Aunt Juliane (photo taken in the late 1950’s)

Chapter XIV of the P. and G. Klopp Story – Part 5

1

School Visit of the Berlin Wall (1961)

Our High School in Wesel built in 1912 - Now Court House Building

Our Former High School in Wesel built in 1912 – Now Court House Building

It is not surprising that the Wesel High School amongst many other schools in North Rhine-Westphalia organized, one year before our graduation, a field trip to the capital of Germany to provide the students with first-hand experience of the wall that was going to separate Germans from Germans for almost 30 years. The day after our class had participated in a guided tour of a small section of the wall, the teacher in charge of our group granted me permission to go see my relatives in East Berlin. Mr. Zorn with the Latin nickname Ira was personally responsible for our safety. I often wondered how he could have allowed me to cross the border on my own with all the horror stories circulating in the daily newspapers about harassments, arrests, even disappearances of people from West Germany. At the checkpoint I had to list all my personal belongings. I had nothing to declare except my cheap DM 20.00 camera.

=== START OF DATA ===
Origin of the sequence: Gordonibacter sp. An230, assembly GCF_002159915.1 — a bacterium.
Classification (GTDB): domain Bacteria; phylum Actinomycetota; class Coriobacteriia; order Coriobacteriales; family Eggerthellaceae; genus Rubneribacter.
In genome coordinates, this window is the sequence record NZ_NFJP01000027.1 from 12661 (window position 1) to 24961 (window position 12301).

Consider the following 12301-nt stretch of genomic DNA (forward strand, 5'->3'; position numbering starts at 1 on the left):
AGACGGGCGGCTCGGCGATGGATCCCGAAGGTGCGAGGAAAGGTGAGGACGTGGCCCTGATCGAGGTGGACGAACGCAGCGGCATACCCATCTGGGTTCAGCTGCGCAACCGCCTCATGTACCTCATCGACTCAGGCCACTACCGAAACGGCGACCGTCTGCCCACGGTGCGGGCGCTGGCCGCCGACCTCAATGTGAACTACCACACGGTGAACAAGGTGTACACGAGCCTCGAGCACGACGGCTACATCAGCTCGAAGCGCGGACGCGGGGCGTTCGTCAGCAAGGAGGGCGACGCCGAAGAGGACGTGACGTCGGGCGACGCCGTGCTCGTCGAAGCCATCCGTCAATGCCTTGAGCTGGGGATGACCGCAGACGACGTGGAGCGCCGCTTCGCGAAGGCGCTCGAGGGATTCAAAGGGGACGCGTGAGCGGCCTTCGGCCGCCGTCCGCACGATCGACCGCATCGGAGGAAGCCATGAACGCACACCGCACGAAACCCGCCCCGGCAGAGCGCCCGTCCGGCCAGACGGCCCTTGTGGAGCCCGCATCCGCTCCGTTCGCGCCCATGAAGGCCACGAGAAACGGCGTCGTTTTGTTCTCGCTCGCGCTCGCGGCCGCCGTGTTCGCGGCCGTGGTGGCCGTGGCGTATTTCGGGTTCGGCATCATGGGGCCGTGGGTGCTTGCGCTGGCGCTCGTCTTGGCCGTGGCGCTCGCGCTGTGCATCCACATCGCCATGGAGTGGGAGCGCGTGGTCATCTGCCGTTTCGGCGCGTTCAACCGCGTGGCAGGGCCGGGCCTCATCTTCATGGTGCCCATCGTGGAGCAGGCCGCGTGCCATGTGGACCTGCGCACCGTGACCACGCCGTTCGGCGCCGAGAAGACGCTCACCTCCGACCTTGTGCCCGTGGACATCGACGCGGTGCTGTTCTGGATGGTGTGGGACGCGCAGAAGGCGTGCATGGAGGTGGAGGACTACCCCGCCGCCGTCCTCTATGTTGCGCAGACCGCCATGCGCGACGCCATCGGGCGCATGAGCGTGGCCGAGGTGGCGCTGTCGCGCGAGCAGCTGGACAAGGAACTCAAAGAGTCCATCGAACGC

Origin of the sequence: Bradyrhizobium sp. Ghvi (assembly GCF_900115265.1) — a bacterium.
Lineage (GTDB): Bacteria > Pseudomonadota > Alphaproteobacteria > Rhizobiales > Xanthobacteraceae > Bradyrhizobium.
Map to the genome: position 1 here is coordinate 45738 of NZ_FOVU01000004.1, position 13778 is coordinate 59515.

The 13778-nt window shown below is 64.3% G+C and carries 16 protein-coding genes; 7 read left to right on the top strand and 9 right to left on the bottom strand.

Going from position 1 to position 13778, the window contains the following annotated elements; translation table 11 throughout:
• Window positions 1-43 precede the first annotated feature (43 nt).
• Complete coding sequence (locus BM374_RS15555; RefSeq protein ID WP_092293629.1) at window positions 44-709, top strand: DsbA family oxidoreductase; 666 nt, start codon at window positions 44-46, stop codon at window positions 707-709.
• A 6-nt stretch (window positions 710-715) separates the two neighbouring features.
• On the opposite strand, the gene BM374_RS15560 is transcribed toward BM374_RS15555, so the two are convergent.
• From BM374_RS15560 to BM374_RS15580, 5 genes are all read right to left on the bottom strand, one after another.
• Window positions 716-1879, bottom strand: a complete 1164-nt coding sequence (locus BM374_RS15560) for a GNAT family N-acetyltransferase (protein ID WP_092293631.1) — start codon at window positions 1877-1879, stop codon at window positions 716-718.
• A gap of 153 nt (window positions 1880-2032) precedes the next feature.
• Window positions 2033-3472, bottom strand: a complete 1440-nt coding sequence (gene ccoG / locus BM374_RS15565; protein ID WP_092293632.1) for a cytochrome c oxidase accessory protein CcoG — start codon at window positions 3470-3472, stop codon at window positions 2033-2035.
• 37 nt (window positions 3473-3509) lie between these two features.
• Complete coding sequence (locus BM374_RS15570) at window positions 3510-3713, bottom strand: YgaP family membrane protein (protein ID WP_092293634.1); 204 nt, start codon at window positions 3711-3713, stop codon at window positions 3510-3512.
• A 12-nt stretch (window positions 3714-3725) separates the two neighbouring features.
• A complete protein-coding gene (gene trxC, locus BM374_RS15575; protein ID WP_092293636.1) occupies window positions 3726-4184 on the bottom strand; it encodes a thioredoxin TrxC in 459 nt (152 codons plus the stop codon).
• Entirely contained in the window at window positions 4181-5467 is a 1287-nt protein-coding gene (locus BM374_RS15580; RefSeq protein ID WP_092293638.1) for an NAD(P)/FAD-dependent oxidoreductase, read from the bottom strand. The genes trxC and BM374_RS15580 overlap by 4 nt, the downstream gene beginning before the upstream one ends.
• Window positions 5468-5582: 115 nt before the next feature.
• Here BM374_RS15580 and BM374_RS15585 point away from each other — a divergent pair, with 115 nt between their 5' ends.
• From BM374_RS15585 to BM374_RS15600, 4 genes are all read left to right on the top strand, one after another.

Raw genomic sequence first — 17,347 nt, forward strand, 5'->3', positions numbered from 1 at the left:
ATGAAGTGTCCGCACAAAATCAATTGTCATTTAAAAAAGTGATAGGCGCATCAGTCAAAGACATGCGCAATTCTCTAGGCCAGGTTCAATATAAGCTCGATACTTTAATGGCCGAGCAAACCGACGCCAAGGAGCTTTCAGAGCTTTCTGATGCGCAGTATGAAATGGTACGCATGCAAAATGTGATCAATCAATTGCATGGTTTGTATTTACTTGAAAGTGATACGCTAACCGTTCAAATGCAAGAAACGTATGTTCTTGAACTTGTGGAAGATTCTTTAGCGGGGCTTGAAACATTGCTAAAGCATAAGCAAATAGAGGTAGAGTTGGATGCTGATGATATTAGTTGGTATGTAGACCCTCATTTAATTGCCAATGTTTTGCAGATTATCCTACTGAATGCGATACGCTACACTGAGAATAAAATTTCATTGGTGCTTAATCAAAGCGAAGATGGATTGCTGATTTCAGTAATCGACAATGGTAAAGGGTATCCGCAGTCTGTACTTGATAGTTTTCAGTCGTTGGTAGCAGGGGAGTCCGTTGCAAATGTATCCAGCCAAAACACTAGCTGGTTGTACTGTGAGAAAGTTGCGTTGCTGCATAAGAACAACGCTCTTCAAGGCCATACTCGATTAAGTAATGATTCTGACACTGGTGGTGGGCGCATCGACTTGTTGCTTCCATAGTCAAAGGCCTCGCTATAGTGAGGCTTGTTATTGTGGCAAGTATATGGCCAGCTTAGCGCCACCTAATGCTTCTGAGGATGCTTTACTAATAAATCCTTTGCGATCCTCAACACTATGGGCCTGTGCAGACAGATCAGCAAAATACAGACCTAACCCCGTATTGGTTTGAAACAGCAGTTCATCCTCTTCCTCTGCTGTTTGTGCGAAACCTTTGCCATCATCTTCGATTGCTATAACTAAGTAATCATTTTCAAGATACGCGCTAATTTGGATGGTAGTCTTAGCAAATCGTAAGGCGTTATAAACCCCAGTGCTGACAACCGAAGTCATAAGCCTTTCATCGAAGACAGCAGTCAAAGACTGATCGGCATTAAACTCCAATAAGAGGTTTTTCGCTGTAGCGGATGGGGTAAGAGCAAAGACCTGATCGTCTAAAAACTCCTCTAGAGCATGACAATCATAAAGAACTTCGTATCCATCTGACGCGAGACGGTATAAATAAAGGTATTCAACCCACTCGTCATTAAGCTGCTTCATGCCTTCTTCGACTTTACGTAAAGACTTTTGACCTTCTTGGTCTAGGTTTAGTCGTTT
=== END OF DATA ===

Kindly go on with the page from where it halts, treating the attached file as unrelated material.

Boat Ride in Berlin

Boat Ride in Berlin – Peter on the Second Last Bench on the Far Left

Again I enjoyed a most pleasant visit with Aunt Alma and her family. I cannot recall having announced my coming, but I must have sent them a card, because the whole family had assembled in the living room, when I arrived at their door. Uncle Artur with his biting sarcasm softened only by a disarming sense of humor was again, as on my previous visit, at his best poking fun at the political system in general, but especially at the wall very much to the chagrin of his party-loyal sons-in-law. He asked whether I knew why there were so many round holes in the wall. When I shook my head, he answered the question for me, “To let off the cabbage steam.” Now this riddle makes only sense in English if one knows that cabbage steam (Kohldampf) was a euphemism for ravenous hunger.

Peter Klopp at Age 19

Peter Klopp at Age 19